1. It would be very open to the “Family centered” model that puts youth ministry firmly in the ministry of parents, and would utilize “youth ministers” only as a supplement and facilitation of that model.
2. It would never separate young people from the multi-generational nature of the church, but would instill in them an appreciation for the Christian tradition, and the compromises and gifts of the multi-generational model.
3. Age segregated Bible study would most likely be de-emphasized, if not eliminated as much as possible.Read on for other points.
The last point is key:
9. This does not mean the elimination of “youth ministry,” but it does mean that any specific ministry will find its definition and direction from the overall character of the community to which it belongs. Whatever activities, actions or processes occur, they will be evaluated by the whole community and not by separate standards derived from “youth ministry” as a self-defining parachurch movement.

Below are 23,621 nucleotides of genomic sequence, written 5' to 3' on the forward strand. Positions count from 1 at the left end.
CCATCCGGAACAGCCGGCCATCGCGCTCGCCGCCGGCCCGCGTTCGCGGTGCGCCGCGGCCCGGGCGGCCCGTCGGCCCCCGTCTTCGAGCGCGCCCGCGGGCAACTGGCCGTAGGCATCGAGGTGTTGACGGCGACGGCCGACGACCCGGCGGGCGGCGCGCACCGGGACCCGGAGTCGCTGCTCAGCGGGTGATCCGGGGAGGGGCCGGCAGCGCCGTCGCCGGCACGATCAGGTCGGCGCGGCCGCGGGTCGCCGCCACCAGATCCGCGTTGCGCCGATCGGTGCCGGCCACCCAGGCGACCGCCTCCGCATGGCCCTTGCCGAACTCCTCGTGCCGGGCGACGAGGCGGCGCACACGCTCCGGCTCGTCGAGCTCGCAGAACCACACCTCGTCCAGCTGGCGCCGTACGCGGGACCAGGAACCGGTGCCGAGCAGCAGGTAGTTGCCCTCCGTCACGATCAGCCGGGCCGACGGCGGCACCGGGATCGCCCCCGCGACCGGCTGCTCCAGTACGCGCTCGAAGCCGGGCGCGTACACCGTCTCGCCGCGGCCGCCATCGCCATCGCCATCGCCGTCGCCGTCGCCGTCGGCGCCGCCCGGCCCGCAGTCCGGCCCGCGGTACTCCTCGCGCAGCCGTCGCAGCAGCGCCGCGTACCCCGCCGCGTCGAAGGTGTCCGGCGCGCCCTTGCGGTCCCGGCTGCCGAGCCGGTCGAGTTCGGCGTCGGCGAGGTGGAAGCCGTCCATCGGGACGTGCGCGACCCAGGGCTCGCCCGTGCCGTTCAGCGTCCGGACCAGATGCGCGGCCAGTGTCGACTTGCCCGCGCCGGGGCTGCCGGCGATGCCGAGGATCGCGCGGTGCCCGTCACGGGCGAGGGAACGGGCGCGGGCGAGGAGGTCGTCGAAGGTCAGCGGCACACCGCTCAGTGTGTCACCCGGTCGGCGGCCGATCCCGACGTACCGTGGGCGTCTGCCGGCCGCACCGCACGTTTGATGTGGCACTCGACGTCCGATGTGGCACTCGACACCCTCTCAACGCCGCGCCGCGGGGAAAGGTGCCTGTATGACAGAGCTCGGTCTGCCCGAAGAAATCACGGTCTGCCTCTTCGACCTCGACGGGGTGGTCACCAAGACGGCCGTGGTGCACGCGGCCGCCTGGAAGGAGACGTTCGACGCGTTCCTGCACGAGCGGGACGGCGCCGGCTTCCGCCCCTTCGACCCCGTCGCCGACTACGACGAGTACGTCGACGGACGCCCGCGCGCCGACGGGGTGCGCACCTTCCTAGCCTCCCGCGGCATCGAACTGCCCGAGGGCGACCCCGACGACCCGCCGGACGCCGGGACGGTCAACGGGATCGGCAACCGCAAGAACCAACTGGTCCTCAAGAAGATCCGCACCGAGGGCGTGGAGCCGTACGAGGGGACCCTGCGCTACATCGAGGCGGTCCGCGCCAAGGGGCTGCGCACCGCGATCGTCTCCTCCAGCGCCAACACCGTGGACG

I think this last point is key to Lutherans retaining their youth. We left our former evangelical mega-church when our kids were in 5th and 7th grade. I was alarmed at the lack of depth of Christian education and the generational separation of the very large and very well-known youth ministry. We left for a much smaller church that espouses many of the aspects mentioned by Michael Spencer. Ironically, though, people occasionally suggest that our church should take a cue from our former mega-church youth ministry program. I have struggled to put into words why I consider this the wrong approach to the strengthening of our youth. These points will help me do that.